Bracelet (France), ca. 1860
This is a bracelet. It was attributed to Honore Severin Bourdoncle. It is dated ca. 1860 and we acquired it in 2004. Its medium is aluminum, gold, brass. It is a part of the Product Design and Decorative Arts department.
This elaborate, highly sculptural bracelet appears to be an early example of aluminum jewelry. First discovered and isolated in 1825, aluminum was still a rare and expensive metal in the 1850s and 1860s. Intricate bracelets, like this example, were produced as luxury items by many notable Parisian jewelers. During that time, aluminum was often combined with other more precious and expensive materials, such as gold and gems, in ways that required intensive labor and exacting workmanship. Aluminum and gold could not be soldered easily and instead required riveting. The rivet heads, as seen in the small beads and flower buds in this bracelet, were made into a design feature.
This bracelet is attributed to Honoré-Séverin Bourdoncle, a successful chaser and one of the most famous jewelers to produce aluminum objects. He was awarded medals at the French Expositions of 1855 and 1877. Emperor Napoleon III, a proponent of new materials, technologies, and entrepreneurship associated with technological advances, was among Bourdoncle’s clientele. Aluminum’s life as a precious metal came to an end after the 1860s, when metallurgists devised methods to produce it in large commercial quantities, thereby reducing the cost of the material.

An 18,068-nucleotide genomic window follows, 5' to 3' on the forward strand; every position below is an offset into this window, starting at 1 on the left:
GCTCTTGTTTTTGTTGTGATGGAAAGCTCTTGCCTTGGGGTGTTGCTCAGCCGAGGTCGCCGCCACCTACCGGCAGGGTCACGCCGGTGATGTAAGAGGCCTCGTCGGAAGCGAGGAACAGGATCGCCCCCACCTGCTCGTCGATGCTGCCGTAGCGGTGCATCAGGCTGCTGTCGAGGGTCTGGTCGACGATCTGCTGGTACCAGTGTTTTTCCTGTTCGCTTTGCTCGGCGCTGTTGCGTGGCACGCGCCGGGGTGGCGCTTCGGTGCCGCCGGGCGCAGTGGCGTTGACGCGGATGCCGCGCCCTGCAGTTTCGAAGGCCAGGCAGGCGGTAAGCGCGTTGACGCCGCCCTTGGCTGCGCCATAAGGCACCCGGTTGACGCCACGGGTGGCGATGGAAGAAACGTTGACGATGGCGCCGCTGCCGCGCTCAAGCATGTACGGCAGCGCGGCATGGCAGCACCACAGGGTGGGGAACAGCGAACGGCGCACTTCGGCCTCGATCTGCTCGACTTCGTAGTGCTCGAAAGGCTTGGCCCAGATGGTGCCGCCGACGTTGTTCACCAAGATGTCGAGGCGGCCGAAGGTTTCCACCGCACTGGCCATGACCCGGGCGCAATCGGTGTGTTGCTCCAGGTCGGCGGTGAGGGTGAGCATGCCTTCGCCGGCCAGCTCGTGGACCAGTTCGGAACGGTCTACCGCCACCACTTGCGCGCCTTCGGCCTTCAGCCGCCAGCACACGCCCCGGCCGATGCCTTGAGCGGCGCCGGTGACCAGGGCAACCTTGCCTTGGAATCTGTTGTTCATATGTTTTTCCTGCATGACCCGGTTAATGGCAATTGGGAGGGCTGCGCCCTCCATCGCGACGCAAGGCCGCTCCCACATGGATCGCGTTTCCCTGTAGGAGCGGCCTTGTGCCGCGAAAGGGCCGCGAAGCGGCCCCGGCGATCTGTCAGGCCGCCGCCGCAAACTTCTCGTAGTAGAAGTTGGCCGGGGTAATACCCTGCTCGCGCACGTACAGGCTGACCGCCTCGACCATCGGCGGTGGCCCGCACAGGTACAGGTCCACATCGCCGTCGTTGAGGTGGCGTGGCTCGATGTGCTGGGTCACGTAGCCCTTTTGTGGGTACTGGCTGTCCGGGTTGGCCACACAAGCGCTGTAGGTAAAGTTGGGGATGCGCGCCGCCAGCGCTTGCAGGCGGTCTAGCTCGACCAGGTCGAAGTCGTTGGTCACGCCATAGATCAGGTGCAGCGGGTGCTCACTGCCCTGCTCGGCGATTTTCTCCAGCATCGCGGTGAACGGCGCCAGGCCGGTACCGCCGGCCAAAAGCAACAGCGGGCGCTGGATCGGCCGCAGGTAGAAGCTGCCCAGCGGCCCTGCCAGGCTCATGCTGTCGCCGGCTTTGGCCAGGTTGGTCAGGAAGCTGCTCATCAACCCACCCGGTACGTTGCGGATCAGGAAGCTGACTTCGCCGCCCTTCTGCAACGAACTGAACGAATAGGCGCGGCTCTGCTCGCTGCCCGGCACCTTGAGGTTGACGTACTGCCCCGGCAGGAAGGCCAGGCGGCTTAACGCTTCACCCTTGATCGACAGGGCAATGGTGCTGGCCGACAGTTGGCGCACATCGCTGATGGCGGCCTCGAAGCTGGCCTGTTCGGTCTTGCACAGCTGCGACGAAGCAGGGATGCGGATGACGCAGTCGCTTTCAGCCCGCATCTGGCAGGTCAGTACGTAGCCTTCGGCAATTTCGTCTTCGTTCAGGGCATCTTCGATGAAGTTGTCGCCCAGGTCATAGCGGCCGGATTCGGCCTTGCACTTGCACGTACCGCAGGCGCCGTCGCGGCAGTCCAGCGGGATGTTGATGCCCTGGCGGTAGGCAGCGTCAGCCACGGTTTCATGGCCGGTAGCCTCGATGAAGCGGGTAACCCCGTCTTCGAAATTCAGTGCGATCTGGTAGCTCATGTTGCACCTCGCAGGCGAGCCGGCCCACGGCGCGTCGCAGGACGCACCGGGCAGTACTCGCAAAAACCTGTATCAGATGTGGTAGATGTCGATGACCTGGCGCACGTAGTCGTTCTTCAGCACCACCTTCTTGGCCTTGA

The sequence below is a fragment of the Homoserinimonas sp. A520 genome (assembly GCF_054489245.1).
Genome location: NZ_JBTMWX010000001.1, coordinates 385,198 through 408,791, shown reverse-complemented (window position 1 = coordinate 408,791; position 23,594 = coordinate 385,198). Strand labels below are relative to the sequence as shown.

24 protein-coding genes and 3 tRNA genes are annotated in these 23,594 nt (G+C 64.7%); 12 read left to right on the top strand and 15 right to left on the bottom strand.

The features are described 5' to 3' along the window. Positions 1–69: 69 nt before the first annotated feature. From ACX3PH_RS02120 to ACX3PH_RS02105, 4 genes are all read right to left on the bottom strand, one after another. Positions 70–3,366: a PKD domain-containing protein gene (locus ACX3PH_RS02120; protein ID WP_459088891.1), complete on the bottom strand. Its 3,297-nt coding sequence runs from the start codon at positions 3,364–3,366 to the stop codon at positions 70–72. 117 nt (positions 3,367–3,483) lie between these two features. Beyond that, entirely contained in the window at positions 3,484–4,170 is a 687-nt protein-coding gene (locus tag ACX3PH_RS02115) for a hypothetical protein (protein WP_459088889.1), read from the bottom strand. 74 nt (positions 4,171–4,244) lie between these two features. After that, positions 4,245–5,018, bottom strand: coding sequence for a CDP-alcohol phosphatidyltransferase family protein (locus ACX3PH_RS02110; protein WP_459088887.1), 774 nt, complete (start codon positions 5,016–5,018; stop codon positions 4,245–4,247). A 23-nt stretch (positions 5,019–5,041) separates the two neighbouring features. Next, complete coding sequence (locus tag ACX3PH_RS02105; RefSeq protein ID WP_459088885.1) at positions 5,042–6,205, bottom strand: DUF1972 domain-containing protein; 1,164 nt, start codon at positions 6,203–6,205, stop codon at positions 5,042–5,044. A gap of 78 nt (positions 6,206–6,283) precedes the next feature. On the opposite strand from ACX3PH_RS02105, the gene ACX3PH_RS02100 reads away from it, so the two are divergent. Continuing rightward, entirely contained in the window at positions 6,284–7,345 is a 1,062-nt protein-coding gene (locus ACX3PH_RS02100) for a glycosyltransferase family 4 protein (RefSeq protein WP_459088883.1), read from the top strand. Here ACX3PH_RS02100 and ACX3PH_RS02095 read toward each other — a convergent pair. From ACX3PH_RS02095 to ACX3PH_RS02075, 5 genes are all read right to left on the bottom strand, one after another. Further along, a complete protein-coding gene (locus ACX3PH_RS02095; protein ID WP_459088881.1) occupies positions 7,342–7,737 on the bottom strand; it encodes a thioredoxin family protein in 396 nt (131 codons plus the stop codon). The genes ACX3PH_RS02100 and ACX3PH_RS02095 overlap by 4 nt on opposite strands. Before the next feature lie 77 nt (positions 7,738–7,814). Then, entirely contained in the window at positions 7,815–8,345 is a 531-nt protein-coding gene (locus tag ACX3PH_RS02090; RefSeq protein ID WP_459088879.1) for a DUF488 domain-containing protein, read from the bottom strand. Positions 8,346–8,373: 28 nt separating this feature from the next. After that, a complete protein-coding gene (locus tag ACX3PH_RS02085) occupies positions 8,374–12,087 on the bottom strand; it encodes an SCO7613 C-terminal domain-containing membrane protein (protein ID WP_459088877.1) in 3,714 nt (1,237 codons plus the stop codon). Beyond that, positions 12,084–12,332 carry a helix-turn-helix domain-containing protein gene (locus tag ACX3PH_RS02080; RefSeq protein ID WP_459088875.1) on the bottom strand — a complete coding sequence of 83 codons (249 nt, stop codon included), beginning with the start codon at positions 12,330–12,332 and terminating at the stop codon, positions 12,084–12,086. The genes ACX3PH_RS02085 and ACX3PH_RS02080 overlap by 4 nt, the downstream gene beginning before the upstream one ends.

The bracelet proposed for acquisition relates to early aluminum jewelry in the museum’s collection: a suite of brooch, earrings, and cuff studs with elaborate gold mounts and bright-cut geometric patterns (1928-5-3-a,b and 1928-5-4-a/c). This bracelet offers a stylistic contrast, however, as the sculptural decoration is in a more romantic mode—the figures, strap-work, and foliage motifs were probably inspired by 16th- and 17th-century design. This bracelet would be a significant and desirable addition to our holdings of 19th-century jewelry.
This object was
Raizel F. Halpin.
It is credited
Bequest of Raizel Halpin and Dora Jane Janson, in honor of their great friendship and shared love of antique jewelry.
Its dimensions are
H x diam. (clasped): 3.9 x 6.8 cm (1 9/16 x 2 11/16 in.)
It has the following markings
Cite this object as
Bracelet (France), ca. 1860; Attributed to Honore Severin Bourdoncle (French, 1823 - 1893); aluminum, gold, brass; H x diam. (clasped): 3.9 x 6.8 cm (1 9/16 x 2 11/16 in.); Bequest of Raizel Halpin and Dora Jane Janson, in honor of their great friendship and shared love of antique jewelry; 2003-20-1
This object was previously on display as a part of the exhibition Faster, Cheaper, Newer, More: The Revolutions of 1848.